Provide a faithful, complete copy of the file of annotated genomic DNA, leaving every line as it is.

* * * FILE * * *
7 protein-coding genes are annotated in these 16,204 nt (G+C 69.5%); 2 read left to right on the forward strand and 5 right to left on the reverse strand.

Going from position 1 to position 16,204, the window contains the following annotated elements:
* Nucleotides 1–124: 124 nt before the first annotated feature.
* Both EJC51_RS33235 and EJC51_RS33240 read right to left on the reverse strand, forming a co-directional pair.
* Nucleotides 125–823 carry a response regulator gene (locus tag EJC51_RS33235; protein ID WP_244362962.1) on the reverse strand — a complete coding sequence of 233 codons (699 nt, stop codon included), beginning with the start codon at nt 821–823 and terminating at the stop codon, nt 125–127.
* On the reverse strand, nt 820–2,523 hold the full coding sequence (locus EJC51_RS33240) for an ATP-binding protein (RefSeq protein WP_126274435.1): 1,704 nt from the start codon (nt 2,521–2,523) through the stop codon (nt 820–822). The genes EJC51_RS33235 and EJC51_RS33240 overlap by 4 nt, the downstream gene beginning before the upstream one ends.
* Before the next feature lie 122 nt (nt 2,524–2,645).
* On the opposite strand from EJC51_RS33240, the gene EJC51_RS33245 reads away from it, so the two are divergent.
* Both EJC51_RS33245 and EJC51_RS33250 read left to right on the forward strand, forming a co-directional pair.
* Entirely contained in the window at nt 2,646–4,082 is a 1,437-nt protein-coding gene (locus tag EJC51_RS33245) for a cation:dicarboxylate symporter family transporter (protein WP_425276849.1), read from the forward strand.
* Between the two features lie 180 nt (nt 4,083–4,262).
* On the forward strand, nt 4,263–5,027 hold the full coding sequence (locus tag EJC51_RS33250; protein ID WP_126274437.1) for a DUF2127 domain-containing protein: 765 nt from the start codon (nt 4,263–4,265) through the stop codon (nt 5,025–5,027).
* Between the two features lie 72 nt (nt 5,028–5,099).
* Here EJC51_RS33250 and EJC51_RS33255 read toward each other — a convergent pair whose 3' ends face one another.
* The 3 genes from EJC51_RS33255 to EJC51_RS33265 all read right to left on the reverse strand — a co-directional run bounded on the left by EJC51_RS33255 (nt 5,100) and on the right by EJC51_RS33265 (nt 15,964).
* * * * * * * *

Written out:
7 protein-coding genes are annotated in these 16,204 nt (G+C 69.5%); 2 read left to right on the forward strand and 5 right to left on the reverse strand.

Going from position 1 to position 16,204, the window contains the following annotated elements:
* Nucleotides 1–124: 124 nt before the first annotated feature.
* Both EJC51_RS33235 and EJC51_RS33240 read right to left on the reverse strand, forming a co-directional pair.
* Nucleotides 125–823 carry a response regulator gene (locus tag EJC51_RS33235; protein ID WP_244362962.1) on the reverse strand — a complete coding sequence of 233 codons (699 nt, stop codon included), beginning with the start codon at nt 821–823 and terminating at the stop codon, nt 125–127.
* On the reverse strand, nt 820–2,523 hold the full coding sequence (locus EJC51_RS33240) for an ATP-binding protein (RefSeq protein WP_126274435.1): 1,704 nt from the start codon (nt 2,521–2,523) through the stop codon (nt 820–822). The genes EJC51_RS33235 and EJC51_RS33240 overlap by 4 nt, the downstream gene beginning before the upstream one ends.
* Before the next feature lie 122 nt (nt 2,524–2,645).
* On the opposite strand from EJC51_RS33240, the gene EJC51_RS33245 reads away from it, so the two are divergent.
* Both EJC51_RS33245 and EJC51_RS33250 read left to right on the forward strand, forming a co-directional pair.
* Entirely contained in the window at nt 2,646–4,082 is a 1,437-nt protein-coding gene (locus tag EJC51_RS33245) for a cation:dicarboxylate symporter family transporter (protein WP_425276849.1), read from the forward strand.
* Between the two features lie 180 nt (nt 4,083–4,262).
* On the forward strand, nt 4,263–5,027 hold the full coding sequence (locus tag EJC51_RS33250; protein ID WP_126274437.1) for a DUF2127 domain-containing protein: 765 nt from the start codon (nt 4,263–4,265) through the stop codon (nt 5,025–5,027).
* Between the two features lie 72 nt (nt 5,028–5,099).
* Here EJC51_RS33250 and EJC51_RS33255 read toward each other — a convergent pair whose 3' ends face one another.
* The 3 genes from EJC51_RS33255 to EJC51_RS33265 all read right to left on the reverse strand — a co-directional run bounded on the left by EJC51_RS33255 (nt 5,100) and on the right by EJC51_RS33265 (nt 15,964).